Years after Moore’s defeat of Yabsley, Greiner also fell victim to Moore.  He’d governed well and seemed popular since winning the 1988 election.  But a surprise swing against him at the next election, in 1991, produced a hung parliament, and the Coalition Government could only govern with the support of Independent MPs, with Moore among them.  After this near-defeat, Greiner was accused of corruption, in trying to lure an Independent MP out of politics with a public service job.  A subsequent investigation by the Independent Commission Against Corruption found against Greiner, the man who’d actually established the Commission, and he had to resign as Premier.  Moore and other Independents could’ve tipped the Coalition out of office altogether if Greiner hadn’t gone.  The Coalition took many years to recover from his departure, lost office in 1995, and didn’t win another election until 2011.

After regaining office in 1995, Labor sacked two local councils covering the CBD of Sydney and merged them into a single council.  Locals saw this as an attempt by Labor to stack the council with people likely to approve major building projects proposed by money-hungry developers and the top end of town.  Sensing local hostility, Moore ran for the job of Lord Mayor of this new council, and she won.  She was therefore both a State MP and a local mayor, prompting accusations of conflicts of interest.  But locals didn’t mind her.  They saw the major parties as captive to the top end of town, and willing to develop the CBD to suit big business interests without consideration of local wishes, and they saw Moore as their “woman”, willing to stand up against the big guys.

As Lord Mayor, Moore was able to pursue an agenda of putting dedicated lanes for bicycles on streets both in the CBD and leading to it.  She’s also sought to run light rail down the CBD streets, and to turn streets into car-free zones.  Businesses hate the bike lanes in particular, as they take away parking spaces and kill off some of their daily trade, and they’ve been pushing to get rid of them where possible.  The Liberals share this hostility, although there’s been less hostility from Labor regarding both Moore and the bike lanes, because Labor policies on environmental issues are thought more likely to accommodate bike lanes and light rail.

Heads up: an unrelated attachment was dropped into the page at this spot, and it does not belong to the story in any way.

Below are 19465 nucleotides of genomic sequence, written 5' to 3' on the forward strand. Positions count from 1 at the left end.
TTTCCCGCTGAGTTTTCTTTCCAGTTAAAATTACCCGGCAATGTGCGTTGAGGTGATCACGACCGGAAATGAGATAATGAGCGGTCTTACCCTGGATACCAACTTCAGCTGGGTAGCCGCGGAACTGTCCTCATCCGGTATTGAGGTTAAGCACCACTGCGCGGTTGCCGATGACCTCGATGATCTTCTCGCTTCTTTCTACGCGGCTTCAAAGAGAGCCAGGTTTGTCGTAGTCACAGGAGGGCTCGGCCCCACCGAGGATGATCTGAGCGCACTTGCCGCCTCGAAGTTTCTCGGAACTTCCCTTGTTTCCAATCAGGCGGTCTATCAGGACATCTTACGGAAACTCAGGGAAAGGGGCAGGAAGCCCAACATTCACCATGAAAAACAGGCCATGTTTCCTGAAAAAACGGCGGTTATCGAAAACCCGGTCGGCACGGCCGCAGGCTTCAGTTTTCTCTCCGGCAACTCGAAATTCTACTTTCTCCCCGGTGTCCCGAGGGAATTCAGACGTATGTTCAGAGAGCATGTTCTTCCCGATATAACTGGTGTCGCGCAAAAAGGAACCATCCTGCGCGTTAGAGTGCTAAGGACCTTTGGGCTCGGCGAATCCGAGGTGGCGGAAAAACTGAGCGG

The Liberals have sought to get Moore out of politics ever since the Coalition’s 2011 election win.  It legislated to stop MPs from serving on local councils at the same time, which meant that Moore had to leave Parliament after winning another term as Lord Mayor of Sydney City Council in 2012.  But local support for her and her ideas remained strong, and another Independent won her old parliamentary seat.

While wanting Moore out of politics, the Liberals realise that locals in inner Sydney like her and they can’t afford to upset them.  So the Coalition Government looks like leaving CBD bike lanes untouched, and seeking to run light rail through the CBD, just as Moore wants to do.  This is a case of playing “me too” – the game played before the 2007 Federal election, when Opposition Leader Kevin Rudd defeated Prime Minister John Howard only after saying that he’d continue most of Howard’s popular policies.

The Sydney CBD has too little space on its streets to accommodate light rail and bike lanes.  But it’s getting them.  Ideally, until there’s heavy rail running from the CBD to parts of Sydney where it doesn’t exist, people will keep driving to the CBD, and fewer vehicular traffic lanes will worsen the gridlock.  The CBD gridlock looks set to worsen because of a political agenda, which makes no sense.